John Paul II’s beatification, on the 1st may 2011, was an opportunity to say a bit more about the friendship there was between the Polish pope and Jérôme Lejeune. If it were to be defined in one word, I would say it was based on the fear of God. In the sense where, as Frossard would have nicely put it, “the fear of God is simply the fear of hurting a child.”
John Paul II and Jérôme Lejeune shared a true friendship in which, when one was a victim both suffered. When John Paul II was shot on the 13th May 1981, Jérôme Lejeune was coming home from Rome where he had had lunch with the pope. On arriving in Paris and hearing the news, he collapsed and was taken to hospital. He thus experienced sympathy in its most physical sense. As for the pope, when Jérôme Lejeune was called back to God in the morning of Easter 1994, John Paul II did not hide his emotion. His great attachment, beyond death, for his “brother Jérôme”, was manifested as he prayed on his grave during the 1997 WYD. This remains a unique gesture in the story of his pontificate. Their friendship served truth, lying being for both of them a deadly evil.
John Paul II had his share of ideologies by standing up successively against Nazism and Communism. As for Jérôme Lejeune, he had to fight against scientism and the avid market whose aim was to change human beings into a profitable material for experiments. They both had to repeat in different ways that if man becomes his own measure and starts defining itself according to the latest ideas, he will end up condemning himself. Jérôme Lejeune and John Paul II were men of contradiction. Their honour was to stand firm against the”power of the Institutions.”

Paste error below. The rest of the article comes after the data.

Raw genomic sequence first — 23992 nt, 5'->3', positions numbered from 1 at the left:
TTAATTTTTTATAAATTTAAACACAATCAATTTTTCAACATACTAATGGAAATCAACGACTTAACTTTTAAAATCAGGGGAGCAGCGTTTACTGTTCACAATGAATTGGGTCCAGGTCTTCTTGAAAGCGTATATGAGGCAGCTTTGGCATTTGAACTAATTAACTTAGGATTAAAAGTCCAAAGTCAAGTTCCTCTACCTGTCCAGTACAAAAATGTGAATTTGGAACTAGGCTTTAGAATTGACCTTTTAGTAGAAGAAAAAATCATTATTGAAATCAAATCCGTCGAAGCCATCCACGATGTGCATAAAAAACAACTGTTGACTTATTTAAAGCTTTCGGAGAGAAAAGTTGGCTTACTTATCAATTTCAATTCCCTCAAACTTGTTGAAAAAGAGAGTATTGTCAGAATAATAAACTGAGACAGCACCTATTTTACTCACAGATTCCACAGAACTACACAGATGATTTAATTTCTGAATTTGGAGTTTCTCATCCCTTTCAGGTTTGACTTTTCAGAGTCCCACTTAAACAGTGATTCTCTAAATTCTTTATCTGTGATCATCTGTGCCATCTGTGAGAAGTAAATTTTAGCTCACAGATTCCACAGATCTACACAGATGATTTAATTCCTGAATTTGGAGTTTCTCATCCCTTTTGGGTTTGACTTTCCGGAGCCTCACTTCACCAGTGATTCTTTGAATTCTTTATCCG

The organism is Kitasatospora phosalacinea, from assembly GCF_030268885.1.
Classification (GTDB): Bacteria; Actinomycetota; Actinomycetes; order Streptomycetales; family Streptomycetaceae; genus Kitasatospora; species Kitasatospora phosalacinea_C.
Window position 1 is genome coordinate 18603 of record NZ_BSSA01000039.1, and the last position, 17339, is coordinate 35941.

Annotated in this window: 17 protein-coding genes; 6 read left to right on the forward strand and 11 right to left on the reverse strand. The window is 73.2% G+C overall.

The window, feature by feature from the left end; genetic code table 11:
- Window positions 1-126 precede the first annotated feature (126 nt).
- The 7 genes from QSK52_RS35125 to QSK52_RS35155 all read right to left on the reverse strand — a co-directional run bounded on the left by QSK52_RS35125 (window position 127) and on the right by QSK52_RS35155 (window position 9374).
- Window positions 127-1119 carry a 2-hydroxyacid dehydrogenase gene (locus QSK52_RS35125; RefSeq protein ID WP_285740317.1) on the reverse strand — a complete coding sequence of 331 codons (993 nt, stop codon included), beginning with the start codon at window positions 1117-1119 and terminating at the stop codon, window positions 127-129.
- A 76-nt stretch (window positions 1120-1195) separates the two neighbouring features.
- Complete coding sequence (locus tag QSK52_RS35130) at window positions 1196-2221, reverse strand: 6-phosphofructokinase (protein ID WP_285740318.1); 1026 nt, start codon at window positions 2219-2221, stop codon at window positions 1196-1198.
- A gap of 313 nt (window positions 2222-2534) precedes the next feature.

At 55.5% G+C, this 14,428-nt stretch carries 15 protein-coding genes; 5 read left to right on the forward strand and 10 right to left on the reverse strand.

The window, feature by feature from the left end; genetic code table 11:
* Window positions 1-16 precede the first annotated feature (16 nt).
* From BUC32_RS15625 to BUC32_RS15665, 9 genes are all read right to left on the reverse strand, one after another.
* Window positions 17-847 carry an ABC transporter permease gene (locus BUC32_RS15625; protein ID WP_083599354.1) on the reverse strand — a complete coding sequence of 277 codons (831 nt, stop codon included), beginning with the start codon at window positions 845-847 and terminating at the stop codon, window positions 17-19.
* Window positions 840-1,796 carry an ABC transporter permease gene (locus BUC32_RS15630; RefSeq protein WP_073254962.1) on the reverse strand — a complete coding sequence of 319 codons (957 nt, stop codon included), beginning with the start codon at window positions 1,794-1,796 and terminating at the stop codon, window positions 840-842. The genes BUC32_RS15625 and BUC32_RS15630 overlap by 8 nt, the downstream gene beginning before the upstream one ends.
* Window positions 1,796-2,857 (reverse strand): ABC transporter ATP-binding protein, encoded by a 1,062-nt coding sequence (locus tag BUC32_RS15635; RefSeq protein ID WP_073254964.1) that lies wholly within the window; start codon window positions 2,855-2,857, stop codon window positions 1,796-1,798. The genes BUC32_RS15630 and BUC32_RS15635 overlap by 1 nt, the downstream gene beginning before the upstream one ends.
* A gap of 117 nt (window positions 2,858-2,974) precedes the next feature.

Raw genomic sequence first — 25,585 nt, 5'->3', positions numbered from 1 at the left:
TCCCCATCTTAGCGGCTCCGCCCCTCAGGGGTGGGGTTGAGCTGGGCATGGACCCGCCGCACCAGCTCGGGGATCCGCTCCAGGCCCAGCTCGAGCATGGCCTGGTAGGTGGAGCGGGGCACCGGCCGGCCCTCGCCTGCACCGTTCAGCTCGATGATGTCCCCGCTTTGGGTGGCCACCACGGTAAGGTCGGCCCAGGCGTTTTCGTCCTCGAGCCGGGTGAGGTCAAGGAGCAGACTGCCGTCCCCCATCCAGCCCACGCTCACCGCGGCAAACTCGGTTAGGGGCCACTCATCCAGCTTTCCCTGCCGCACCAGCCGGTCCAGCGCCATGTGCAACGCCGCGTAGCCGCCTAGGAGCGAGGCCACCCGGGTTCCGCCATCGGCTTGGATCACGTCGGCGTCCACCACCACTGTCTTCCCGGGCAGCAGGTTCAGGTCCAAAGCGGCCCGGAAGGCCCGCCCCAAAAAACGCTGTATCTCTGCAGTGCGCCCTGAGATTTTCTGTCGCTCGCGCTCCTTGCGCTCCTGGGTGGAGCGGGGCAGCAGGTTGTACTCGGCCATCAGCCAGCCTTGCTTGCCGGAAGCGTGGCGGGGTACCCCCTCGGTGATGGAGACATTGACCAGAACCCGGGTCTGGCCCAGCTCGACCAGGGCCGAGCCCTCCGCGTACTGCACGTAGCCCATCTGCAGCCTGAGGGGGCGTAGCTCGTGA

John Paul II had given Jérôme Lejeune the tasks of starting the Pontifical Academy for Life. On the eve of his death, Jérôme Lejeune was still suggesting names for the first members. Amongst these names, a French religious, doctor and sister of the Catholic Maternity wards. Why her? Jérôme would answer:” because their maternity wards are the only ones in France, amongst all those defined as catholic, which do not provide an abortion service.” Eleven years later, a few weeks after John Paul II died, Sister Marie Pierre Simon, member of that very same community, was miraculously healed. It was that miracle that allowed John Paul II’s beatification. He who has ears to hear, let him hear…